2.2. Model Set-Up

W2 is a complex two-dimensional coupled hydrodynamic and water quality model suitable for use in a range of waterbodies. The model is laterally averaged and includes a dynamic ice model, so is capable of multi-year simulations of a long, narrow, seasonally frozen waterbody such as BPL. The longitudinal segments and vertical layers are user defined and can be variable throughout the grid. Several types of inflow can be specified with individual temperature and constituent files. Numerous hydraulic structures and withdrawals can be placed throughout the grid. The W2 model has been in continuous development since 1986 and has been applied to numerous waterbodies worldwide. A complete description of the model development, hydrodynamic and ecological equations, and model assumptions are provided in the user manual [38]. This study used CE-QUAL-W2 version 4.2.2, the most recent public version at the time of undertaking the model simulations.
A 30 m resolution digital elevation model (DEM) representing the lake’s bathymetry from Terry et al. [39] was used in the current project. The bathymetry grid was extended to include the additional 4 km long upper basin (upstream of Highway 2) (Figure 1 and Figure 2). Previous studies did not include this section, making inflows less reliable, as the flow gauge was located above the omitted lake section. This led to uncertainty about the effect that this upper basin had on flows and nutrient transport. The most upstream tip of the lake was too shallow for the boat to navigate when collecting bathymetry and is excluded from the DEM. The shoreline around this section would also complicate the W2 model grid and is above the point of inflows (Figure 1). The DEM’s lake extent was created when water levels were close to the operating full supply level, although water levels can occasionally surpass this during very wet years. The W2 model grid extends 1 m vertically from the surface of the DEM to account for these high-water events. The final model grid consists of 100 longitudinal segments around 300 m and up to 28 vertical layers of 0.25 m depth. W2 has the ability to reflect constrictions in the model’s grid, which were included at the highway locations (Figure 2).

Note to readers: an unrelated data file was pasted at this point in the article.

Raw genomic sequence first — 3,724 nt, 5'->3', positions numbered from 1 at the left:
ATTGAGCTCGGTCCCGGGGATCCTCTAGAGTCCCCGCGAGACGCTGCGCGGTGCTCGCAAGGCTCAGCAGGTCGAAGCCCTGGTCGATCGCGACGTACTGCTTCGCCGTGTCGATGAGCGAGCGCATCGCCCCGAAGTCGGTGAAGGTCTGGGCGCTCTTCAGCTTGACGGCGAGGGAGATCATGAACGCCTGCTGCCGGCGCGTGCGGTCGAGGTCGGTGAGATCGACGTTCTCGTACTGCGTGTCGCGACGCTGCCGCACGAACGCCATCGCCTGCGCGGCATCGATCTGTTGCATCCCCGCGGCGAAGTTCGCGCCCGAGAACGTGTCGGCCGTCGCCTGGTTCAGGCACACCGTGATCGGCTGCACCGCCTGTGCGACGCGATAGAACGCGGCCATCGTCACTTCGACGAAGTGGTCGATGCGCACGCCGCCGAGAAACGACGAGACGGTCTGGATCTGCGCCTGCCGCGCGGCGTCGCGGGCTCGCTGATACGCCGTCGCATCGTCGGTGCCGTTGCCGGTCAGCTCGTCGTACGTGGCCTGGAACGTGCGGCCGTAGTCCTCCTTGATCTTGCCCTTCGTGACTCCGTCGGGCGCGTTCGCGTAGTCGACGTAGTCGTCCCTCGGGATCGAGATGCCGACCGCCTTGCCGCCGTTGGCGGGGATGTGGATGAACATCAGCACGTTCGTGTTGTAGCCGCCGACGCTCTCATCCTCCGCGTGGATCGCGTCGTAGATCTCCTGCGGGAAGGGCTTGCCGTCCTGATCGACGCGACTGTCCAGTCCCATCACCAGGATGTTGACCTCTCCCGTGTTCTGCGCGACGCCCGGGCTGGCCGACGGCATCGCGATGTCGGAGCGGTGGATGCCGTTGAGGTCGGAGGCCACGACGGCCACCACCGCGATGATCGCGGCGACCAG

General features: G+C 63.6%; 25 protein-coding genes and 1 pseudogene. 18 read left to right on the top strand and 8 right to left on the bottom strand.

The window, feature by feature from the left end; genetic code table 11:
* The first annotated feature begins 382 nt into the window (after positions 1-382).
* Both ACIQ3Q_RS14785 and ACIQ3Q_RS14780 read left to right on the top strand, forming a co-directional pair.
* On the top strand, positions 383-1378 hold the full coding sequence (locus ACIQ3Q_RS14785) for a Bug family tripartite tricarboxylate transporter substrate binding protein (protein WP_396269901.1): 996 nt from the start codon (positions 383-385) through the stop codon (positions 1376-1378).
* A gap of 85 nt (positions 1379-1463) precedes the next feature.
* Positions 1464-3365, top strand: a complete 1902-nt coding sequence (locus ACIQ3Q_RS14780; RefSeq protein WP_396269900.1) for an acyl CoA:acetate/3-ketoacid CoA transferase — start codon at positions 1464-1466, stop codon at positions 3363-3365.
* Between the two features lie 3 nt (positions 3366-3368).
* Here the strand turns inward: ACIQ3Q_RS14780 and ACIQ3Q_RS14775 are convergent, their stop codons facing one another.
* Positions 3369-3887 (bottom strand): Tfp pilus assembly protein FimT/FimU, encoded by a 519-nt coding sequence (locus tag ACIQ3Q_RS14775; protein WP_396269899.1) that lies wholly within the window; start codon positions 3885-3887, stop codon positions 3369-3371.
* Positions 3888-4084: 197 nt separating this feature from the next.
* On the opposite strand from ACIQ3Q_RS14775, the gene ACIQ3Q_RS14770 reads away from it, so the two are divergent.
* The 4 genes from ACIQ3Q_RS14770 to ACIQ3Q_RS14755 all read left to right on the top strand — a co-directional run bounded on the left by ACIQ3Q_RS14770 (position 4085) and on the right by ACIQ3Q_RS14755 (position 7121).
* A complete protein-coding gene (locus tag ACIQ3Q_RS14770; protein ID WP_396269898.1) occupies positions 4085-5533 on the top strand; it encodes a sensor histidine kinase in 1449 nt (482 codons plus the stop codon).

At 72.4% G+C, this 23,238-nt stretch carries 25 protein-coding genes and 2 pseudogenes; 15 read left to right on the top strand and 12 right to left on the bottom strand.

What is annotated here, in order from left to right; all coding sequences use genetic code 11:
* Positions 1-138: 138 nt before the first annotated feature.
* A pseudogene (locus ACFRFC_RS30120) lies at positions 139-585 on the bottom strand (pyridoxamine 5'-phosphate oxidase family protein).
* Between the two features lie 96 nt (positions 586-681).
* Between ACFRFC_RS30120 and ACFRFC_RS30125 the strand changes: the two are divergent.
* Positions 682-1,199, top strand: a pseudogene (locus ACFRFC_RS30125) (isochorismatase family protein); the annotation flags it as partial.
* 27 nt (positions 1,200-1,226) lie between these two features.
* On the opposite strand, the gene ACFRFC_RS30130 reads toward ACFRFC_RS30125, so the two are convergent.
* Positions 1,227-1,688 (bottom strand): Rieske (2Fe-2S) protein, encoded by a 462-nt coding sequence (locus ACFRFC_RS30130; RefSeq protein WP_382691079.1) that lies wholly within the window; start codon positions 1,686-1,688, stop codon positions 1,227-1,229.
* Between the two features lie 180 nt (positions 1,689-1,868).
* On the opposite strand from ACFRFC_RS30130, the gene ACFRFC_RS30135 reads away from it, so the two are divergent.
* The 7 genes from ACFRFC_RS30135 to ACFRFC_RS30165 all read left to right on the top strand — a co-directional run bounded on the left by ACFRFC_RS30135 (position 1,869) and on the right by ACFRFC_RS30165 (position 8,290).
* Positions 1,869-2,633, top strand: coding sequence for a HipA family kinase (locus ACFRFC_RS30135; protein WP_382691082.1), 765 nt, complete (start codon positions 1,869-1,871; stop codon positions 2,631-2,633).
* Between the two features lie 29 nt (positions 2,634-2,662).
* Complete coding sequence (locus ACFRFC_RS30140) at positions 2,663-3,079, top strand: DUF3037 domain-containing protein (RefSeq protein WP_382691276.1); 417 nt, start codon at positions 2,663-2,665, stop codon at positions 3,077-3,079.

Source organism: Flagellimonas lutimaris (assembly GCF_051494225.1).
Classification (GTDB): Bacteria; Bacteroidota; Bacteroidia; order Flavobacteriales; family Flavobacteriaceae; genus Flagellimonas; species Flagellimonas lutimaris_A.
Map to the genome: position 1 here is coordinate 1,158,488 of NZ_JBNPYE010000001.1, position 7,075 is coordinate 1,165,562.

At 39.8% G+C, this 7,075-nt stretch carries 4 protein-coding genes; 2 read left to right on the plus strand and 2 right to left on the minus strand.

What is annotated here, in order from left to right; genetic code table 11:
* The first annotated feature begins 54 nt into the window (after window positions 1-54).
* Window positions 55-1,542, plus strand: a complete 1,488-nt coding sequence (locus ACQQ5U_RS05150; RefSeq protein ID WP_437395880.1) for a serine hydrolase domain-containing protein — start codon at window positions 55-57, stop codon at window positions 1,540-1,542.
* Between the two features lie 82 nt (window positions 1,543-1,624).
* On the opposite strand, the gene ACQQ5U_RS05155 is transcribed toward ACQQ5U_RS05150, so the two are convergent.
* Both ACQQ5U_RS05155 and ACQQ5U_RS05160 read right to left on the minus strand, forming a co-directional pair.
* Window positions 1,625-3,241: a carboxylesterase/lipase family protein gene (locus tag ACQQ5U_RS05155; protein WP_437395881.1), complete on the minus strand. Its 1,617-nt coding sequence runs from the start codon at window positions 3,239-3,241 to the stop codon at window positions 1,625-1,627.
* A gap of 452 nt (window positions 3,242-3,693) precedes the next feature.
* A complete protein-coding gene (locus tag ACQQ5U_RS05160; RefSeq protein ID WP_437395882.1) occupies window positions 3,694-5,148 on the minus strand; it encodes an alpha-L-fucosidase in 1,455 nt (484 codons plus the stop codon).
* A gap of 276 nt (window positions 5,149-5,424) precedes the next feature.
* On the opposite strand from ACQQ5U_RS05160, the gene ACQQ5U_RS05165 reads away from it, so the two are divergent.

2.3. Data & Calibration

The W2 simulation period covered 6.5 consecutive years between April 2013 and December 2019. The first years were wet with flood events occurring in 2013–2015. The latter half of the study years were relatively dry.
The hydrological data used in the model were sourced from several datasets. Previous W2 models for BPL had been calibrated using data ending in 1993, after which Environment and Climate Change Canada (ECCC) discontinued the flow gauges above and below BPL. ECCC reinstated the upstream flow gauge (05JG004) in June 2015. Herein, gauge 05JG004 is referred to as the Keeler Bridge gauge (Figure 1). The ECCC downstream gauge has not been reinstated to date; however, the WSA began recording operating logs for the BPL dam structure outflows in January 2014. The WSA conducted a nutrient mass-balance study of the length of the Qu’Appelle River between April 2013 and March 2016 and derived inflows and outflows to BPL [40].
Giving preference to the gauged data, inflows were taken from the WSA nutrient mass-balance study (1 April 2013–31 May 2015), and ECCC flow gauge 05JG004 (1 June 2015–31 December 2019). Outflows from the BPL dam were provided by the WSA nutrient mass-balance study (1 April 2013–31 December 2013), and WSA dam operations log (1 January 2014–31 December 2019). Withdrawal data were provided by the Buffalo Pound Water Treatment Plant (BPWTP) for the main intake pipes to its treatment facility. Withdrawal amounts for a smaller intake pipe supplying surrounding industries were extrapolated from 1995–2013 data, as up-to-date data could not be obtained. Backflows into BPL during a downstream flood event occurred in spring 2013 and spring 2015 and were derived by the WSA. These were included in the model as a tributary entering the most downstream segment. ECCC in-lake water level observations—5-min intervals averaged over 24-h—were used to close the water balance using the W2 water balance tool. This tool is recommended by the developers of W2 and prevents instabilities in the model during simulation due to abrupt changes in water levels. Flows may be positive or negative and are generally added to the model as a distributed tributary entering all segments equally. Adjustment flows were greatest during spring freshet (April 2013, 2014, 2015, 2018) and large precipitation events (June 2014, July 2015) and were assumed to be principally related to ungauged runoff.